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Venezuela is holding $3.7 billion in foreign airlines’ cash hostage

Nicolas Maduro
Reuters/Enrique de la Osa
We’ll pay you back… eventually.
By Roberto A. Ferdman
Published Last updated This article is more than 2 years old.

Anything goes when a country is running out of money.

The Venezuelan government has received a warning from The International Air Transport Association (link in Spanish) (IATA) which represents over 80% of global air traffic, signaling that a handful of international airlines are considering ending their flights to and from the country. The news comes after Ecuadorian airline TAME, Air Canada, and a number of others suspended ticket sales in the country last month, and suggests those suspensions may have been but the tip of the iceberg. “We very much hope that won’t be the case but each airline is making its own commercial decision,” IATA’s CEO, Tony Tyler, told Reuters.

Why the sudden scuffle? Well, foreign airlines have just about had it with Venezuela’s dodgy financial ways. Normally, airlines are paid in non-convertible Venezuelan bolivars, which are then exchanged for US dollars by Venezuela’s central bank. But as of this past October, the government promptly stopped paying out dollars to airlines, because dollars are a precious commodity in Venezuela these days. And that’s making it impossible for airlines to get their money out of the country.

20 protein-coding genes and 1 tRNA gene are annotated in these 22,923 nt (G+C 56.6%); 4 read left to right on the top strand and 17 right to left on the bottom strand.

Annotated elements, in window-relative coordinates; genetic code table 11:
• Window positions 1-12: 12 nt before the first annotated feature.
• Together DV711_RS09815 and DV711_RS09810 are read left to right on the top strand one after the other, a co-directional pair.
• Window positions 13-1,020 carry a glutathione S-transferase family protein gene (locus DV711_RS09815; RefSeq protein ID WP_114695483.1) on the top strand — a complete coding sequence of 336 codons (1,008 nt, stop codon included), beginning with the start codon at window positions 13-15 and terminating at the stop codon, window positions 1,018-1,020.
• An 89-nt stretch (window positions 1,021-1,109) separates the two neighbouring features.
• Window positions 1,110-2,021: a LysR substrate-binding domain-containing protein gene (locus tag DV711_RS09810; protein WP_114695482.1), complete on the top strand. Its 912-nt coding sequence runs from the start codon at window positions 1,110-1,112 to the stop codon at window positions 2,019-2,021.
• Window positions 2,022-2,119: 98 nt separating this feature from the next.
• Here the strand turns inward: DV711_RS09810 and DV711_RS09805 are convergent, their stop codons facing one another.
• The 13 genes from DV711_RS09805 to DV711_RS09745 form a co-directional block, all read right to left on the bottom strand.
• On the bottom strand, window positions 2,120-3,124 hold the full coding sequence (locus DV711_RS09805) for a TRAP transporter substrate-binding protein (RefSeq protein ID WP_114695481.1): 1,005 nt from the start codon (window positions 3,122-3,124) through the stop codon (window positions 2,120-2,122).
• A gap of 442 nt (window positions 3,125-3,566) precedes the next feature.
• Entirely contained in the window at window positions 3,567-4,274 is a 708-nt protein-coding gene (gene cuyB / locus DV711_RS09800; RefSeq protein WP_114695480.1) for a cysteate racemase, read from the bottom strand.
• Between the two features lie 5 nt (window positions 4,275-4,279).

Amidst a financial meltdown, which has led to hyperinflation and rampant basic goods shortages, Venezuela is running out of cash. The country’s international reserves have tumbled from nearly $35 billion in 2009 to just above $20 billion today (for comparison, Colombia has nearly $45 billion, and Brazil has closer to $360 billion).

It’s unclear at what point Venezuela’s government will respond to threats, or even outright service stoppages—TAME, for one, has yet to be reimbursed, and maintains its Venezuela flight suspension. The country currently owes airlines nearly $4 billion, according to Tyler. That number was closer to $3 billion last month; one can only imagine that it will be nearer to $5 billion by next. As the debts continue to pile on, the abandonment will, too.

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